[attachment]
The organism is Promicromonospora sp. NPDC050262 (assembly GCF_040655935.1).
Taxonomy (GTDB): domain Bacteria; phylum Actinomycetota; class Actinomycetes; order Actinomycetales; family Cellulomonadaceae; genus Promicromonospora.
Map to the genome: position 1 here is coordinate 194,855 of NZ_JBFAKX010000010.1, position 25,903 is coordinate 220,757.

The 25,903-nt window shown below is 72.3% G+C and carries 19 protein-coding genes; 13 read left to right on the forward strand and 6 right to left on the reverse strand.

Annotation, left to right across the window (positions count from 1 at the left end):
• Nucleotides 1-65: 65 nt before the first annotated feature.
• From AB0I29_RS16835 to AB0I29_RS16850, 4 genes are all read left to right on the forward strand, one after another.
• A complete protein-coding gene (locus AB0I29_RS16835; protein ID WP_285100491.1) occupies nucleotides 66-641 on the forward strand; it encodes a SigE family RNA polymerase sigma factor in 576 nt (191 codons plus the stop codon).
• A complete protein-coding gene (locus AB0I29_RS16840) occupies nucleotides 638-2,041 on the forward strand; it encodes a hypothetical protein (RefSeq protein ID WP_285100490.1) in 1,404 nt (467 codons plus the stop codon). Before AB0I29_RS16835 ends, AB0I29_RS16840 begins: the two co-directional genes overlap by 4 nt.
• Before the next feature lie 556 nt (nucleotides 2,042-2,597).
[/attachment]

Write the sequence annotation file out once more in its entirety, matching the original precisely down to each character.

The organism is Promicromonospora sp. NPDC050262 (assembly GCF_040655935.1).
Taxonomy (GTDB): domain Bacteria; phylum Actinomycetota; class Actinomycetes; order Actinomycetales; family Cellulomonadaceae; genus Promicromonospora.
Map to the genome: position 1 here is coordinate 194,855 of NZ_JBFAKX010000010.1, position 25,903 is coordinate 220,757.

The 25,903-nt window shown below is 72.3% G+C and carries 19 protein-coding genes; 13 read left to right on the forward strand and 6 right to left on the reverse strand.

Annotation, left to right across the window (positions count from 1 at the left end):
• Nucleotides 1-65: 65 nt before the first annotated feature.
• From AB0I29_RS16835 to AB0I29_RS16850, 4 genes are all read left to right on the forward strand, one after another.
• A complete protein-coding gene (locus AB0I29_RS16835; protein ID WP_285100491.1) occupies nucleotides 66-641 on the forward strand; it encodes a SigE family RNA polymerase sigma factor in 576 nt (191 codons plus the stop codon).
• A complete protein-coding gene (locus AB0I29_RS16840) occupies nucleotides 638-2,041 on the forward strand; it encodes a hypothetical protein (RefSeq protein ID WP_285100490.1) in 1,404 nt (467 codons plus the stop codon). Before AB0I29_RS16835 ends, AB0I29_RS16840 begins: the two co-directional genes overlap by 4 nt.
• Before the next feature lie 556 nt (nucleotides 2,042-2,597).